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Local News Summary of May, 17th

  • "Welcome to Basel" and "Welcome on board" for newcomers
  • Mostly the well-off move to the countryside
  • Guest tax also for AirBnB tourists in Basel-Stadt

"Welcome to Basel" and "Welcome on board" for newcomers

The canton of Basel-Stadt on Tuesday officially welcomed newcomers to Basel with a traditional event at the town hall. Baschi Dürr, member of the government, greeted the guests as they arrived at 7pm. As part of the event, the newcomers were invited to take part in a boat tour on the Rhine at 8pm. The event was conducted in English.

The first part of the programme, entitled "Welcome to Basel", gave the new arrivals information about their new home and living environment. Specialists from the administration were on hand to provide information including about the registration process, work contract rights, social security, tax, and the school system. The event was rounded off by a report by Sarah Nevill, who moved to Switzerland from England more than 20 years ago. She told the audience about her migration experience as well as the life and traditions in Basel.

The second half of the programme "Welcome on board" offered newcomers information to help them settle into life in Basel more easily. Different information materials about schools, free-time activities, language courses, and cantonal or private points of contact for the migration community were provided so people can obtain more extensive information.

The newcomers could also approach the local administration representatives directly with any questions. Along with the local authority and specialists from GGG Migration, representatives from the local benevolent volunteer organisations and the national over-reaching migration network "ASK", as well as "BaselConnect" and "Centrepoint" were available. The representatives and agents from the 15 Basel local meeting points presented their offerings.

The "Welcome to Basel" event was available in German, English, French, Spanish, Italian, and Portuguese. The information market event "Welcome on Board" targeted the information needs and the need for new arrivals to have personal contact with other people who have just moved to Basel, as well as the internal administration and external points of contact. In addition to this welcome event, newcomers will later be welcomed into the area of Basel where they are living.

This will enable them to share knowledge and get to know the individual offers and structure of their local district. To widen the welcome to newcomers and help them to integrate, a voucher for free German lessons was given out to those who do not speak German. With these measures the canton of Basel-Stadt seeks to provide a welcoming and supportive environment for newcomers to help them settle in to life in Basel.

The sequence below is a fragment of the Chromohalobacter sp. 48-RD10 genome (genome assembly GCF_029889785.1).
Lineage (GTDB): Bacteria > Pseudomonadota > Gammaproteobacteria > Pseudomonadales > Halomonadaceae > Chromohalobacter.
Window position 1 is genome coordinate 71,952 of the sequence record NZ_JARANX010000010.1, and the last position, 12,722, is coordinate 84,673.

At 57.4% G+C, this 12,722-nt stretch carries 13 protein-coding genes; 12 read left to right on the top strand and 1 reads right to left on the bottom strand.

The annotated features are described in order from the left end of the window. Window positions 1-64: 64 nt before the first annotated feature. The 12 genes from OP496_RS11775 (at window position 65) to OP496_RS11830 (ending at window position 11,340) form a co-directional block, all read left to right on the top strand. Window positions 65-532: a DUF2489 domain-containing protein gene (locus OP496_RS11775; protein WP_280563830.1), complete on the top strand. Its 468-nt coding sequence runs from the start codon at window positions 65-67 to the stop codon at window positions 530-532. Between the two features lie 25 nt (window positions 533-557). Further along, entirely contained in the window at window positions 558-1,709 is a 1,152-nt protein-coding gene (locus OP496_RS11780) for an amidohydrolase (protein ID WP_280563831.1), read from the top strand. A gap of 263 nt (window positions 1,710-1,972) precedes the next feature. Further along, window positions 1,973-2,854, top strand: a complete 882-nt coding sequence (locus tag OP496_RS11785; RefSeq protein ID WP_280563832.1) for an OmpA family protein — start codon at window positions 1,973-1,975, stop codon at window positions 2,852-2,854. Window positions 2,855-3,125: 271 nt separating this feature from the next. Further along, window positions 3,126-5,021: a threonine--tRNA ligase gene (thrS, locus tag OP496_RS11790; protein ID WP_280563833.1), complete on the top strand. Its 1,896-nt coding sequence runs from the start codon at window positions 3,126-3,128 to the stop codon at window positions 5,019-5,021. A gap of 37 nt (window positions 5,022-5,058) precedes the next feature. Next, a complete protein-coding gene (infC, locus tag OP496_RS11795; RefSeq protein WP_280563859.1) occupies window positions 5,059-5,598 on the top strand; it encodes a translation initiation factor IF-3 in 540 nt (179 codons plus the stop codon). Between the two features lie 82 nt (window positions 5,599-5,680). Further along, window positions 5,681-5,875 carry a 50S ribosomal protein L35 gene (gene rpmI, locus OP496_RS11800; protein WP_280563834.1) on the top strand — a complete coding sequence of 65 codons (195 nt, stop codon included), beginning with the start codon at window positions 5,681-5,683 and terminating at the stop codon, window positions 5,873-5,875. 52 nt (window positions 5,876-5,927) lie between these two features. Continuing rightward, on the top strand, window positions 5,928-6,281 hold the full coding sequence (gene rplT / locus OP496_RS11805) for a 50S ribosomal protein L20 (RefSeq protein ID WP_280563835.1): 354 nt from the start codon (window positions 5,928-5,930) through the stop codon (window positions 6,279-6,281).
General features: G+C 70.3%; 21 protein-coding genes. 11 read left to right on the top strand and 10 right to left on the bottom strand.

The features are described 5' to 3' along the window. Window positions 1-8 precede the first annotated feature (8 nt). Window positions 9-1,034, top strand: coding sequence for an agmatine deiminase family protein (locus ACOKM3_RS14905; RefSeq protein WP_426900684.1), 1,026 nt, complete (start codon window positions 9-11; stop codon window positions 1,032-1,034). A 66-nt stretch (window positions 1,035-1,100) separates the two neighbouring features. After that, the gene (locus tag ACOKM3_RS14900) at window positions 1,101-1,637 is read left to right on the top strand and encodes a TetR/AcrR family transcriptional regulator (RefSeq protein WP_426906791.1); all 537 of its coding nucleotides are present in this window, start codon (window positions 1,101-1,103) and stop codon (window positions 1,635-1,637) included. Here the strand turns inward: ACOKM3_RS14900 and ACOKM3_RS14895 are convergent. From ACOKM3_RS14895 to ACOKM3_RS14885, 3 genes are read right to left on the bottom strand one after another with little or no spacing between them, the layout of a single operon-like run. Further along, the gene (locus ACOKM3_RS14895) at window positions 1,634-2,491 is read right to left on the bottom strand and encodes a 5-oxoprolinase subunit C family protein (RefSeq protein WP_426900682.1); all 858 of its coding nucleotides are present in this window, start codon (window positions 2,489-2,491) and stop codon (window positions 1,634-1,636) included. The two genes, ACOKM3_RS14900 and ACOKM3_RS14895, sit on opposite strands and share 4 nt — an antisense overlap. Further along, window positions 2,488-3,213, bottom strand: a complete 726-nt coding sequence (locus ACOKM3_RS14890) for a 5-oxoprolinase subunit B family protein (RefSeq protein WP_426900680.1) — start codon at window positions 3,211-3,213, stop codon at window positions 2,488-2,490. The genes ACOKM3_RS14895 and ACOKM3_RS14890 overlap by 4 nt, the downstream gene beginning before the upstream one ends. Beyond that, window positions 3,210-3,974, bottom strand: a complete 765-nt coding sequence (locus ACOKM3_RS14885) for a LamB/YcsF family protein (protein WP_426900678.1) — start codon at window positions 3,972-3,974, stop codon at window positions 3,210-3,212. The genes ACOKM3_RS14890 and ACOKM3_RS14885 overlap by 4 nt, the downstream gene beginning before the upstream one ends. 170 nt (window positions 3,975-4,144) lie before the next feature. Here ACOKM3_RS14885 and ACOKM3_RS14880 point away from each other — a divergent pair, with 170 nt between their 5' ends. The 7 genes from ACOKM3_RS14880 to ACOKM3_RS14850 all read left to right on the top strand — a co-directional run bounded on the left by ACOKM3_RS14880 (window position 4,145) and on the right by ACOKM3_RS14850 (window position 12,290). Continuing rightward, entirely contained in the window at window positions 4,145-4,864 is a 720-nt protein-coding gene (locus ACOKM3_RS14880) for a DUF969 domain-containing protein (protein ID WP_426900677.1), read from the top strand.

Every welcome event is combined with a city tour for newcomers which will be held on the Saturday following the event. Those who take part will receive their first overview of the daily challenges of life in Basel. Further information can be obtained through the website link.

As well as the welcome event, through the Government the canton and city development have also launched the "welcome to quarter" event. These will be coordinated regularly together with the local organisations in each city district. Further information can be obtained under the website link.

Mostly the well-off move to the countryside

Contrary to popular assumption, economically poorer households are not driven out of urban areas, according to a study.

As part of the study, requested by the Federal Office for housing (BWO), the University of Geneva addressed the question of whether living in city centres will soon be unaffordable to those on a low income. The results, published on Tuesday, do not fully confirm this assumption.

The subject of the study was the individual dwelling mobility of people with an income in the larger cities of Zurich, Basel, Bern, Lugano, Lausanne, and Geneva. According to the results, more well-off people seek a residential area which has a population that shows a similar social status.

The mobility of people with limited budget can clearly be distinguished between those with middle or high income: People on a low income move house significantly less frequently and when they do, it is mostly within in the same community, especially if they live in a city centre. If they moved out of the city centre they would settle in another poorer community in the wider area.

Guest tax also for AirBnB tourists in Basel-Stadt

Tourists who booked their rooms through an online platform such as AirBnB should also pay a guest tax in Basel-Stadt, according to the new guest tax law due to come into effect next year.

The purpose of the law is to create same conditions for hotels and so-called “parahotels”. It will mean that all people spending the night in Basel will pay a guest tax and not just the conventional hotels, the government wrote in a release issued on Tuesday.

No “Lex AirBnB“ – negotiations are ongoing

The law aims to ensure the canton can negotiate agreements with online booking portals in order to keep the administrative work low, especially for small competitors. The most well-known platform, AirBnB, has already been addressed by the cantonal office of economy and labour (AWA).

The goal is an agreement in which AirBnB commits itself to collect the guest tax from guests in Basel-Stadt and delivers it to the canton, the AWA said. However, the new law is not a “Lex AirBnB”, said Samuel Hess, manager of the economy department at AWA on request. There are plenty of other competitors.